This fish can grow to around 10″ in size so a large tank of at least 125 gallons is required. They need plenty of live rock to graze on with many hiding places.

Tankmates should be chosen carefully as these fish tend to bully others of the same type. Regal Angelfish are very picky eaters and can be difficult to start feeding. Once they are established and comfortable, they will accept food easier.


Achilles Tang



The Achilles Tang is one of the more expensive members of the Acanthuridae family. There are many different Tangs that are highly desired and this is one of them. They are a stunning fish.

The Achilles will grow to about 8″ in size and requires a minimum of 125-gallon tank. They are considered to be reef safe and should not bother your corals.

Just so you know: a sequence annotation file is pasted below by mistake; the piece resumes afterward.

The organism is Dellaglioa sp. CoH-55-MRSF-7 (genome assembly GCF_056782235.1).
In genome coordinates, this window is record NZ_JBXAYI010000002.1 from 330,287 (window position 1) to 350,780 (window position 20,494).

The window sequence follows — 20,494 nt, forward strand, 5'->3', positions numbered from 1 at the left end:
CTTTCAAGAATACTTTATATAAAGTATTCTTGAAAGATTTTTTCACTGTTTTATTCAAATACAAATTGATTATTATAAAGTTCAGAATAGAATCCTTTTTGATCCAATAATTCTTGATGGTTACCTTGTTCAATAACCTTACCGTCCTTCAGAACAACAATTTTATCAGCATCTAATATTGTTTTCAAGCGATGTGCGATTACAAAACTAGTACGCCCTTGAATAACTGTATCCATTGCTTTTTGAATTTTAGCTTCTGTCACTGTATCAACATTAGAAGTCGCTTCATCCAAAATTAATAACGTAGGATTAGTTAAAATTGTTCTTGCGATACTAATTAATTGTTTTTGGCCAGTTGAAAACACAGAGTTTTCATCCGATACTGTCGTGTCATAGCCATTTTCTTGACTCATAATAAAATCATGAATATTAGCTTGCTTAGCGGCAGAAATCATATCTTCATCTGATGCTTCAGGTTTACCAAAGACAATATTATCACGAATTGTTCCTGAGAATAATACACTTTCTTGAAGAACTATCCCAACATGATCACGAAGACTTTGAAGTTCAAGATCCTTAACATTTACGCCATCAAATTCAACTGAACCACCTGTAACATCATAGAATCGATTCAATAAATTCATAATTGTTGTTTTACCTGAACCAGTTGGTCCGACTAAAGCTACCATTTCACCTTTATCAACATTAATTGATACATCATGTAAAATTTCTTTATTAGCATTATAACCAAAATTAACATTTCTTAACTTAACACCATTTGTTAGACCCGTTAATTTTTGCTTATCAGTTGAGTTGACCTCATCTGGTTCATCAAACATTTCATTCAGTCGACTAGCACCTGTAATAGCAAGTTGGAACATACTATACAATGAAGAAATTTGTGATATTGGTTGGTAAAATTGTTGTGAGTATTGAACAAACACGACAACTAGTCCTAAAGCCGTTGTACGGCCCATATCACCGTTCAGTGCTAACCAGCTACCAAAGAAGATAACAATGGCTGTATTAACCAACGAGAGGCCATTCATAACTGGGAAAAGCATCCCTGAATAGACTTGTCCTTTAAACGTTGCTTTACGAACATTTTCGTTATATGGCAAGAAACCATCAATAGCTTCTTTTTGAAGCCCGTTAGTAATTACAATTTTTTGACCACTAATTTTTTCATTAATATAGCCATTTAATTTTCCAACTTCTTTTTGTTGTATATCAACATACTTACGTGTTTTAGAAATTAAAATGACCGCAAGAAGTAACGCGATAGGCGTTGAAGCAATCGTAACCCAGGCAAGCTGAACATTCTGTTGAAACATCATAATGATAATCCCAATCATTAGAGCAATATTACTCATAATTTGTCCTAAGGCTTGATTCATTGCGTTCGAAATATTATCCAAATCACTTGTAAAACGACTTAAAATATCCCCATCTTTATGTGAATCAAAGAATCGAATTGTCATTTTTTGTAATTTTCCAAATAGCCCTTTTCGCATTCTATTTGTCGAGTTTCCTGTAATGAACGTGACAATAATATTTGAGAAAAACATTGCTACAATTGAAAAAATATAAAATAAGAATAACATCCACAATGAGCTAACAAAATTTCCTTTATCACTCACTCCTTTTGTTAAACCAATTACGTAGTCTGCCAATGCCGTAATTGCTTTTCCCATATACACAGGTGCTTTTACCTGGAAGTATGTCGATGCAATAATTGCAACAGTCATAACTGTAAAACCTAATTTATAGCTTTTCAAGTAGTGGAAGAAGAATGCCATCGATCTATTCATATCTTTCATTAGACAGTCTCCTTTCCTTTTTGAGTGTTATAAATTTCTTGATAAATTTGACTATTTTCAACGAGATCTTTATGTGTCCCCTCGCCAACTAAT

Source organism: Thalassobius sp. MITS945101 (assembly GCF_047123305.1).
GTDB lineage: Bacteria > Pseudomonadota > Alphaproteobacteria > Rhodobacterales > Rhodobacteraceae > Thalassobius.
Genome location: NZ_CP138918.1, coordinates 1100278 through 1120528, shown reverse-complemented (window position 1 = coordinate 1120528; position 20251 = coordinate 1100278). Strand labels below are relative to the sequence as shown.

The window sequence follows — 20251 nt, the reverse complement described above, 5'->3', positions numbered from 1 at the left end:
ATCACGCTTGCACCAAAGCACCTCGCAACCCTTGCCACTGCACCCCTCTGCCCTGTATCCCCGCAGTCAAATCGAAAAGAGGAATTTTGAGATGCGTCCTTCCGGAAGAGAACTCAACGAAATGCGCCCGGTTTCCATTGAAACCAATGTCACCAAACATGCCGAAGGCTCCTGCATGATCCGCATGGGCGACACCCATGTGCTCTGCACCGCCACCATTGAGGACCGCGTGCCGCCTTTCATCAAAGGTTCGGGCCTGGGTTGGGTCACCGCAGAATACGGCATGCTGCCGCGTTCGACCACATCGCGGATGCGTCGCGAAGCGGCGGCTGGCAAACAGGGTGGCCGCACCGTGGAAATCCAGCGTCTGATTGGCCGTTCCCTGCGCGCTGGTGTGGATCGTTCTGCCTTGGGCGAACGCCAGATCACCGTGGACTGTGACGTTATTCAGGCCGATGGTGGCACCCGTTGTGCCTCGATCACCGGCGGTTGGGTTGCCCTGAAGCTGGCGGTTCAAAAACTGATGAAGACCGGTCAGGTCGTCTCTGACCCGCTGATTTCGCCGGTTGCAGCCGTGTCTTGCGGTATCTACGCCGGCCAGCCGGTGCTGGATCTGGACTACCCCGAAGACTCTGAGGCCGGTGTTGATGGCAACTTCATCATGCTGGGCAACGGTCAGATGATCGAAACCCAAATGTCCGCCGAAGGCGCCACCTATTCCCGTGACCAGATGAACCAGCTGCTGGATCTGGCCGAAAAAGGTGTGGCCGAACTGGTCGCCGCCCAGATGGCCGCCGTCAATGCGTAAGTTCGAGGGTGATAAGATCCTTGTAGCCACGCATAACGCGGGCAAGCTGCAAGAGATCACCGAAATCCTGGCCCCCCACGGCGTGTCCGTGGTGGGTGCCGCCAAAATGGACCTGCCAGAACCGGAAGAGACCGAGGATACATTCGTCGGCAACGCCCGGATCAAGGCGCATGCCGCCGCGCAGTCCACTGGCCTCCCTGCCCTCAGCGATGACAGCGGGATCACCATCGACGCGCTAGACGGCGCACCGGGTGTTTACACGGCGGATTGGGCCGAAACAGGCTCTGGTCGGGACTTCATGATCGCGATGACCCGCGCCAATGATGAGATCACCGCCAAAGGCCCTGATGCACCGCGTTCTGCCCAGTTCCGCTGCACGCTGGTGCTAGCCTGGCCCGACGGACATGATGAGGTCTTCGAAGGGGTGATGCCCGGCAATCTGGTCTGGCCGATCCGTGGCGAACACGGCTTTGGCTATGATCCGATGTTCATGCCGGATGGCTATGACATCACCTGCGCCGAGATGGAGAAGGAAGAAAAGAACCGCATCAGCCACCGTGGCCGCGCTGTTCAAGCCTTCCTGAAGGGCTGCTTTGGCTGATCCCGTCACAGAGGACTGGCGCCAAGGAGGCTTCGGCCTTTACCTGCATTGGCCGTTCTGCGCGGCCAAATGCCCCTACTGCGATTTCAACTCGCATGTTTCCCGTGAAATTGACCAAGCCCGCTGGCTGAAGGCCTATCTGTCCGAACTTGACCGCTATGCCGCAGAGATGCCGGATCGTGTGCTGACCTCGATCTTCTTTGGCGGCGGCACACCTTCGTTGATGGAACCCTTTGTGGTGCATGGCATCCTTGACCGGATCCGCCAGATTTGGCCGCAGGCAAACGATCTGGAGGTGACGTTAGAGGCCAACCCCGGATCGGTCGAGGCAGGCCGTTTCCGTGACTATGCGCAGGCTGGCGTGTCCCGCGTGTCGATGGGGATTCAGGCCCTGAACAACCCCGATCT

This fish is very difficult to find tankmates for. Well, any other Tangs I should say.

Many types of fish can be a great tankmate for the Achilles providing it is not another Tang.  

Most people that keep Tangs will have a variety of them mixed in the same tank. Many Tangs will get along with each other without issues but the Achilles is not one of them.

In order for them to live with other Tangs, you will need a very large tank around 500 gallons or more. And even then it’s a risk.



There are many different types of saltwater fish that are generally kept by experts only. The ones mentioned here are just a few.

If you are a beginner or can’t provide the care necessary for these fish, there are many other fish choices that are suitable for you.

Once you gain experience and your tank is matures over time, you will have a much better chance of successfully keeping any of the above-mentioned fish.